The conclusions derived by Keynes in his Treatise on Probability (1921) concerning induction, analogical reasoning, expectations formation and decision making, mirror and foreshadow the main conclusions of cognitive science and psychology.The problem of weight is studied within an economic context by examining the role it played in Keynes' applied philosophy work, The General Theory (1936). Keynes' approach is then reformulated as an optimal control approach to dealing with changes in information evaluation over time. Based on this analysis the (...)
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  43. Decision-theoretic paradoxes as voting paradoxes.Rachael Briggs - 2010 - Philosophical Review 119 (1):1-30.
    It is a platitude among decision theorists that agents should choose their actions so as to maximize expected value. But exactly how to define expected value is contentious. Evidential decision theory (henceforth EDT), causal decision theory (henceforth CDT), and a theory proposed by Ralph Wedgwood that this essay will call benchmark theory (BT) all advise agents to maximize different types of expected value. Consequently, their verdicts sometimes conflict. In certain famous cases of (...)
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  44.  63
    Decision-Theoretic Pluralism.Adam Bales - 2018 - Philosophical Quarterly 68 (273):801-818.
    A prominent philosophical debate concerns whether we should accept causal decision theory or evidential decision theory as our best theory of rational choice. However, instead of accepting one of these theories at the expense of the other, an alternative would be to accept that both theories play a partial role in the true account of rational choice. In this paper, I defend a pluralist account of this sort. In particular, I argue that rational permissibility (...)
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  45. Smokers, Psychos, and Decision-Theoretic Uncertainty.William MacAskill - 2016 - Journal of Philosophy 113 (9):425-445.
    In this paper I propose an approach to decision theory that I call metanormativism, where the key idea is that decision theory should take into account decision-theoretic uncertainty. I don’t attempt to argue in favor of this view, though I briefly offer some motivation for it. Instead, I argue that if the view is correct, it has important implications for the causal versus evidential decision-theory debate. First, it allows us to make rational (...)
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  46. Reversing 30 years of discussion: why causal decision theorists should one-box.Wolfgang Spohn - 2012 - Synthese 187 (1):95-122.
    The paper will show how one may rationalize one-boxing in Newcomb's problem and drinking the toxin in the Toxin puzzle within the confines of causal decision theory by ascending to so-called reflexive decision models which reflect how actions are caused by decision situations (beliefs, desires, and intentions) represented by ordinary unreflexive decision models.
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  47. Are Newcomb problems really decisions?James M. Joyce - 2006 - Synthese 156 (3):537-562.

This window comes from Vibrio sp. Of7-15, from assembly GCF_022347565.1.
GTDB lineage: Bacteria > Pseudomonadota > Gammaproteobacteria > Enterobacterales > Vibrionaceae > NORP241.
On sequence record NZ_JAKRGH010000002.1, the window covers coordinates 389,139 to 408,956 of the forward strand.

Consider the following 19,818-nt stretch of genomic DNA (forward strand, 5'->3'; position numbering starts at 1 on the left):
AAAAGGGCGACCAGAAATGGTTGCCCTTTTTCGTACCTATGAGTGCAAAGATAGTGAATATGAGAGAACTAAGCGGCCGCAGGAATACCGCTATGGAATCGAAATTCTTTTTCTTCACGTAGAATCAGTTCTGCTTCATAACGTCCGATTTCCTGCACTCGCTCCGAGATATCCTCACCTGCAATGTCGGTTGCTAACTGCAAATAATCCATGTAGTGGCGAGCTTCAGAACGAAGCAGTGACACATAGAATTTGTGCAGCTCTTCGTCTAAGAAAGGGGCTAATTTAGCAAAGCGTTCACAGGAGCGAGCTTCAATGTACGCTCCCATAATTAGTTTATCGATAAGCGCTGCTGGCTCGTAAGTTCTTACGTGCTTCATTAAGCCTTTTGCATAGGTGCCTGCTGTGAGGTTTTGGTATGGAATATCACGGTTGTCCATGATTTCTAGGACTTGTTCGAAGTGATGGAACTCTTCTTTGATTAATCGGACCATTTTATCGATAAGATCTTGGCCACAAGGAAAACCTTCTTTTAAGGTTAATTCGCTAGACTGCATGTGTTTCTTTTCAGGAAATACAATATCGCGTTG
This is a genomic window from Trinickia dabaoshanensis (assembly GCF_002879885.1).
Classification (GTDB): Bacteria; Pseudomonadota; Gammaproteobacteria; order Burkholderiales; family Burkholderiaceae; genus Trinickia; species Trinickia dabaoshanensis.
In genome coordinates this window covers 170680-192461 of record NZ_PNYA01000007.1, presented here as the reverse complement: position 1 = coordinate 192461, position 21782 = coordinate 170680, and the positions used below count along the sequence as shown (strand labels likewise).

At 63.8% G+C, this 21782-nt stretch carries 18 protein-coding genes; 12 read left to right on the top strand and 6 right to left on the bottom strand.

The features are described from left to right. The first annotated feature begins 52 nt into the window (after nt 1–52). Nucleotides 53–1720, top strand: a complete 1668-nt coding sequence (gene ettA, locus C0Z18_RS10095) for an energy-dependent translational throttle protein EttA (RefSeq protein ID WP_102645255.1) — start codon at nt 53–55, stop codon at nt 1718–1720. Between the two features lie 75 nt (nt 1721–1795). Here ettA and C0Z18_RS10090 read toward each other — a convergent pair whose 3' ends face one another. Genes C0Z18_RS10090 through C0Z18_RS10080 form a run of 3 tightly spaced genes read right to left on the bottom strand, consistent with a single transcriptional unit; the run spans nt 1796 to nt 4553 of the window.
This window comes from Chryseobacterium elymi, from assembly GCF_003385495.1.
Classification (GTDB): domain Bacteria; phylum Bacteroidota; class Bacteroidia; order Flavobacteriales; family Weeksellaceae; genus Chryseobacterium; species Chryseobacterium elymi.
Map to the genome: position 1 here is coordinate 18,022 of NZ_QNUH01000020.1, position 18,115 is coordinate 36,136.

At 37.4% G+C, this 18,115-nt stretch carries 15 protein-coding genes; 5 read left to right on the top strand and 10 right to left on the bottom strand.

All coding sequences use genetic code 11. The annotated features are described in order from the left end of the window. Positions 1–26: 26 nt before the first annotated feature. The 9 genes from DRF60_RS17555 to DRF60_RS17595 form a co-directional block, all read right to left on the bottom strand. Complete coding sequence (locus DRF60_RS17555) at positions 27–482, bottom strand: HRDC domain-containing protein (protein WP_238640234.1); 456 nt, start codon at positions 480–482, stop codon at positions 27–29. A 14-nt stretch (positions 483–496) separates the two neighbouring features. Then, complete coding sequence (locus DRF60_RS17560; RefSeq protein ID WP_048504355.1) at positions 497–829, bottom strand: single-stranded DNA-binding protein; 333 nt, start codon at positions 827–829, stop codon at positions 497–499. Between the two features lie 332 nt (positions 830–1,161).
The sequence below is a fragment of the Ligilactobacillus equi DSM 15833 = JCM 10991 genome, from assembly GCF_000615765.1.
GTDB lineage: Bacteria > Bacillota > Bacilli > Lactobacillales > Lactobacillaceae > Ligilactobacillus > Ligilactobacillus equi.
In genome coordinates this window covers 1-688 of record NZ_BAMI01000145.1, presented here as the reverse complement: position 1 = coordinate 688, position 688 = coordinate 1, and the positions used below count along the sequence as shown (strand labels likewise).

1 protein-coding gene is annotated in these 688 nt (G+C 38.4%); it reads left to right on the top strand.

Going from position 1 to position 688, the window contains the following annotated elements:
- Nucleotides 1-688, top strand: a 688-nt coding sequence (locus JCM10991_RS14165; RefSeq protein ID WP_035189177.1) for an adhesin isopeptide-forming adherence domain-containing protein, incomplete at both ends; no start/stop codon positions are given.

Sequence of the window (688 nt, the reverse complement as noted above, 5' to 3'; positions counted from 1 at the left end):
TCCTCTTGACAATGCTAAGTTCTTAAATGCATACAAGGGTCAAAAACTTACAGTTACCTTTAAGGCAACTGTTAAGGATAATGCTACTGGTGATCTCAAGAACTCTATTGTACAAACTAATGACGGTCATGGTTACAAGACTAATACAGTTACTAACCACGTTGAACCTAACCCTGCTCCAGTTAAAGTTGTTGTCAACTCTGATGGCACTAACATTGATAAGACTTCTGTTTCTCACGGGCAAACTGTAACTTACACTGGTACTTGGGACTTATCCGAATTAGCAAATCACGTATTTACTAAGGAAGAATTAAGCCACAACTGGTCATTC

Richard Jeffrey long held that decision theory should be formulated without recourse to explicitly causal notions. Newcomb problems stand out as putative counterexamples to this ‘evidentialdecision theory. Jeffrey initially sought to defuse Newcomb problems via recourse to the doctrine of ratificationism, but later came to see this as problematic. We will see that Jeffrey’s worries about ratificationism were not compelling, but that valid ratificationist arguments implicitly presuppose causal decision theory. In later work, (...)
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  48. Causation and Decision.Arif Ahmed - 2010 - Proceedings of the Aristotelian Society 110 (2pt2):111-131.
    Sophisticated ‘tickle’-style defences of Evidential Decision Theory take your motivational state to screen off your act from any state that is causally independent of it, thus ensuring that EDT and CDT converge. That leads to unacceptable instability in cases in which the correct action is obvious. We need a more liberal conception of what the agent controls. It follows that an ordinary deliberator should sometimes consider the past and not only the future to be subject to her (...)
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    Decision and Intervention.Reuben Stern - 2019 - Erkenntnis 84 (4):783-804.
    Meek and Glymour use the graphical approach to causal modeling to argue that one and the same norm of rational choice can be used to deliver both causal-decision-theoretic verdicts and evidential-decision-theoretic verdicts. Specifically, they argue that if an agent maximizes conditional expected utility, then the agent will follow the causal decision theorist’s advice when she represents herself as intervening, and will follow the evidential decision theorist’s advice when she represents herself as not intervening. Since (...)
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  50. Can an evidentialist be risk-averse?Hayden Wilkinson - manuscript
    Two key questions of normative decision theory are: 1) whether the probabilities relevant to decision theory are evidential or causal; and 2) whether agents should be risk-neutral, and so maximise the expected value of the outcome, or instead risk-averse (or otherwise sensitive to risk). These questions are typically thought to be independent---that our answer to one bears little on our answer to the other. But there is a surprising argument that they are not. In this (...)